Our old friend Duexis® is back in the news. Not really, not yet, but we’re putting it out there now.
You may remember this drug, an 800 mg/26.6 mg combo of ibuprofen and famotidine commonly prescribed for rheumatoid arthritis. At last check, wholesale acquisition cost (WAC) or “list price” was $2,482 for a 30-day supply (90 tablets).
This week we noticed that a generic for Duexis hit the market. Its $404 WAC represents a healthy 84% drop over the brand product. That doesn’t change the fact that the active ingredients in equivalent prescription strengths can be taken separately for around 20 bucks.
A patient could even get the same therapy over the counter (there would just be more tablets to take):Takeaways
- Despite the high cost, we still see thousands of member claims for the brand product Duexis every year.
- We expect the generic product to start showing up in claims now that the FDA has approved it, roughly 6 months after manufacturer Alkem Labs prevailed in court vs. Duexis maker Horizon Medicines.
- Curiously, as of publication time, the product isn’t yet listed on Alkem’s website or that of its subsidiary, Ascend Laboratories. This could be by design, perhaps to fly under the radar and help the drug find its way on to formularies as a generic—albeit an expensive one.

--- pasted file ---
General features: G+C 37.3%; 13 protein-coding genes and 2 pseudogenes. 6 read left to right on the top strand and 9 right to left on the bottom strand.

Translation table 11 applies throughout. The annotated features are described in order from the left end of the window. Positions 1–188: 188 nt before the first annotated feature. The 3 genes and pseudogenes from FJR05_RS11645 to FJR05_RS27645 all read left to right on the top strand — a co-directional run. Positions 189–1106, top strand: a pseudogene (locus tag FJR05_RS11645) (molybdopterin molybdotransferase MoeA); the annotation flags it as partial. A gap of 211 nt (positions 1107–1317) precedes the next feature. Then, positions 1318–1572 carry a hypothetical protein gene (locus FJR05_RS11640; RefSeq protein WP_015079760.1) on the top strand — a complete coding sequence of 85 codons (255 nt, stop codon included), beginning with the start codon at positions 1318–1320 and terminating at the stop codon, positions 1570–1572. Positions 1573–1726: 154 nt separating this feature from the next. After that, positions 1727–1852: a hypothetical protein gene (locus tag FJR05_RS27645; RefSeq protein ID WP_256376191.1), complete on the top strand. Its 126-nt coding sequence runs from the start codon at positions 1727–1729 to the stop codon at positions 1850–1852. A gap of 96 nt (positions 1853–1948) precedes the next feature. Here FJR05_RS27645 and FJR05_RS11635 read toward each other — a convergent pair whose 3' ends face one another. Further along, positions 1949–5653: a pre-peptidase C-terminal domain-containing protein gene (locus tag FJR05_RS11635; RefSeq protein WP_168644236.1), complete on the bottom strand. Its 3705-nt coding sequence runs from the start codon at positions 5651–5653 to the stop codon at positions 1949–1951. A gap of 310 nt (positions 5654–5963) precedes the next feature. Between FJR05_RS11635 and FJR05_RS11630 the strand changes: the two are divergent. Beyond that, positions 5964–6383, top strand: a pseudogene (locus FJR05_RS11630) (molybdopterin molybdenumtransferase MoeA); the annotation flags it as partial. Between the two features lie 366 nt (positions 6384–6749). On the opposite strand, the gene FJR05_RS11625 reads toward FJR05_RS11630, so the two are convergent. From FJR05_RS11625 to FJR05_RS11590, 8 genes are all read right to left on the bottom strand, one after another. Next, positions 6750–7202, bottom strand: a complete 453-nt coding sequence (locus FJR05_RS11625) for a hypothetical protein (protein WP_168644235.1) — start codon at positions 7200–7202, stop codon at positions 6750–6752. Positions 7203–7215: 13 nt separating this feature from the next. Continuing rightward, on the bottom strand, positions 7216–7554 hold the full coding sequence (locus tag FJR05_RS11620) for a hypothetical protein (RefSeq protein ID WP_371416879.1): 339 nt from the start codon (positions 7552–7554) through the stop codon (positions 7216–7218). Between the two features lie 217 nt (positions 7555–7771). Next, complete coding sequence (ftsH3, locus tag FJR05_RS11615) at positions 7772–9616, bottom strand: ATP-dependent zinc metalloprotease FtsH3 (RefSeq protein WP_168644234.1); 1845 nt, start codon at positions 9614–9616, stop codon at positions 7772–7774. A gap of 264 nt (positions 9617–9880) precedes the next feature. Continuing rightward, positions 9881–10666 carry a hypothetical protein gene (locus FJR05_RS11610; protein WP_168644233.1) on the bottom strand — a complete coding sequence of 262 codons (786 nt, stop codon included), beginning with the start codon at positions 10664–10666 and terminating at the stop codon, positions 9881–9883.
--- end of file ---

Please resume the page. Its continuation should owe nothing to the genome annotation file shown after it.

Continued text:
- The Duexis combo has always been marketed as a way to relieve pain and inflammation with a high dose of ibuprofen, and to fend off gastrointestinal damage with famotidine, all in one dose. Generic Duexis will no doubt ride that built-in “convenience” factor of taking one pill instead of two.
- However, this product is yet another example of generics not always being the best choice for controlling costs. Sure, the 84% reduction in list price will look good to many decision-makers in pharmacy. Until it’s compared to the price of its two active ingredients taken separately…
Rest assured, we’ll keep an eye on our clients’ claims and monitor prescribing trends for generic Duexis. As always, we’ll point any affected members to the lowest-cost option.
Yes, even with this generic, there’s still a steep price to pay for one-pill convenience. The costs and the waste can be avoided by taking two pills for one small bill—the one with Andrew Jackson on the face.
Special thanks to Reetu Karusala, Rx Savings Solutions Engineering Manager, for her data sleuthing work that contributed to this report.